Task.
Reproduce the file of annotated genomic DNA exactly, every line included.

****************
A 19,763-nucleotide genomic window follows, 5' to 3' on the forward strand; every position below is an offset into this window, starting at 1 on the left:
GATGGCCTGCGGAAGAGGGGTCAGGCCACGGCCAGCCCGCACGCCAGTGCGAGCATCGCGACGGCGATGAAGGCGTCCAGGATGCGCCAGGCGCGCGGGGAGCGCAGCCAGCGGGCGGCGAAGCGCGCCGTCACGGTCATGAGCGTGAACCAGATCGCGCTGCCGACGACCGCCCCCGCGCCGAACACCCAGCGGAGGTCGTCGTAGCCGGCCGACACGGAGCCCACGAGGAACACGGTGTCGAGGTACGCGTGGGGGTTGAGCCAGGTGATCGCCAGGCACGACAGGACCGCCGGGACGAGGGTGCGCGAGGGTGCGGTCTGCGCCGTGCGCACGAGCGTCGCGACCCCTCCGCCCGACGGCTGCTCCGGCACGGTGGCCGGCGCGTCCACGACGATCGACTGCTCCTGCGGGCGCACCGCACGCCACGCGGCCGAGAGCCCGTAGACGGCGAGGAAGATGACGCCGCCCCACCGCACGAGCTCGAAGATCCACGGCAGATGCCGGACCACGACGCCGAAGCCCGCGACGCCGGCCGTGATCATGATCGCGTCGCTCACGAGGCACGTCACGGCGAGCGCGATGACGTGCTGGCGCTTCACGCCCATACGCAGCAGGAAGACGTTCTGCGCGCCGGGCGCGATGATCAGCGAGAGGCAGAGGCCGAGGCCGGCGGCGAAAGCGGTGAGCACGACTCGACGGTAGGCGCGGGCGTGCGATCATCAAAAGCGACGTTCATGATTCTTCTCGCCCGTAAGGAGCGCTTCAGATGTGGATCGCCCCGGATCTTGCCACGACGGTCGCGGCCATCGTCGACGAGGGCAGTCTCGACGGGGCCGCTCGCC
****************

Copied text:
A 19,763-nucleotide genomic window follows, 5' to 3' on the forward strand; every position below is an offset into this window, starting at 1 on the left:
GATGGCCTGCGGAAGAGGGGTCAGGCCACGGCCAGCCCGCACGCCAGTGCGAGCATCGCGACGGCGATGAAGGCGTCCAGGATGCGCCAGGCGCGCGGGGAGCGCAGCCAGCGGGCGGCGAAGCGCGCCGTCACGGTCATGAGCGTGAACCAGATCGCGCTGCCGACGACCGCCCCCGCGCCGAACACCCAGCGGAGGTCGTCGTAGCCGGCCGACACGGAGCCCACGAGGAACACGGTGTCGAGGTACGCGTGGGGGTTGAGCCAGGTGATCGCCAGGCACGACAGGACCGCCGGGACGAGGGTGCGCGAGGGTGCGGTCTGCGCCGTGCGCACGAGCGTCGCGACCCCTCCGCCCGACGGCTGCTCCGGCACGGTGGCCGGCGCGTCCACGACGATCGACTGCTCCTGCGGGCGCACCGCACGCCACGCGGCCGAGAGCCCGTAGACGGCGAGGAAGATGACGCCGCCCCACCGCACGAGCTCGAAGATCCACGGCAGATGCCGGACCACGACGCCGAAGCCCGCGACGCCGGCCGTGATCATGATCGCGTCGCTCACGAGGCACGTCACGGCGAGCGCGATGACGTGCTGGCGCTTCACGCCCATACGCAGCAGGAAGACGTTCTGCGCGCCGGGCGCGATGATCAGCGAGAGGCAGAGGCCGAGGCCGGCGGCGAAAGCGGTGAGCACGACTCGACGGTAGGCGCGGGCGTGCGATCATCAAAAGCGACGTTCATGATTCTTCTCGCCCGTAAGGAGCGCTTCAGATGTGGATCGCCCCGGATCTTGCCACGACGGTCGCGGCCATCGTCGACGAGGGCAGTCTCGACGGGGCCGCTCGCC